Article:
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Mr. Dan Rogerson (North Cornwall) (LD): Given that this is a high-profile development and given the discussions in the House and elsewhere about climate change and the need to address it, does the Minister think there is room to look at flagship zero emission developments?

Jim Fitzpatrick: The new building regulations come into force next April, and I will deal with their requirements and the Thames Gateway development later.
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The hon. Member for Brent, East asked what was being done to speed up the introduction of the Crossrail Bill. It will be subject to the relevant procedures, but it is a complex measure that supports an ambitious and expensive scheme. I agree, however, that it is important not just to London but to the UK economy.

On the issue of our commitment to infrastructure, the Government are fully committed to the Thames Gateway, which is backed by massive investment. We have always made it clear that it is about more than housing. For example, £6 billion has been committed by the Government in the three years to 2006 to support key infrastructure in roads, public transport, health, education, skills and environmental protection. I hope that the hon. Lady acknowledges that commitment.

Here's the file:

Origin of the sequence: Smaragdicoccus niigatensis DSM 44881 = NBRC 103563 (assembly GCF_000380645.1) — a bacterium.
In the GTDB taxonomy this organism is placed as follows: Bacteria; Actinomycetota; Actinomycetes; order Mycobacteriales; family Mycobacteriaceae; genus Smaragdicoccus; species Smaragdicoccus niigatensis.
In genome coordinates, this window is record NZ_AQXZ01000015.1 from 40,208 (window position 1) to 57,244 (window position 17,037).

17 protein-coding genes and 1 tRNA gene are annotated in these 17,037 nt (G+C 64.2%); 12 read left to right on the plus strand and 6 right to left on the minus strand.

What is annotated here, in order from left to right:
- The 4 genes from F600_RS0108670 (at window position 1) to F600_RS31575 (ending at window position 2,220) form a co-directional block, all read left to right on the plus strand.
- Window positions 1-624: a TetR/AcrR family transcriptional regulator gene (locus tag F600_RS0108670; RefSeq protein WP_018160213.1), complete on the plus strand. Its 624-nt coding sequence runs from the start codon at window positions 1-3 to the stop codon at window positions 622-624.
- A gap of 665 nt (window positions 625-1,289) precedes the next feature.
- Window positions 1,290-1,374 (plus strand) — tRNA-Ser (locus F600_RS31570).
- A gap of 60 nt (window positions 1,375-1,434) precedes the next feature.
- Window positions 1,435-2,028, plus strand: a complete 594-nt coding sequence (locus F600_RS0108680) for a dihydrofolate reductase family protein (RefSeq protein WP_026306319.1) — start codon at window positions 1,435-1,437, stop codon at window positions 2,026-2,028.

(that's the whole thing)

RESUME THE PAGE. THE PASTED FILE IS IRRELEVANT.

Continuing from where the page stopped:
On the density of housing on brownfield sites, part of the development potential of the Thames Gateway is due to its reserve of brownfield land. PPG3 takes a brownfield-first approach and requires 60 per cent. of housing to be built on previously developed land. In the Thames Gateway, we have set an ambitious target of 80 per cent. of brownfield development, which is currently being exceeded. The whole area is subject to the 2005 density direction, so development must meet a minimum target of 30 dwellings a hectare. National planning policy is committed to a sequential approach to land use, protecting valuable green space as well as increasing density.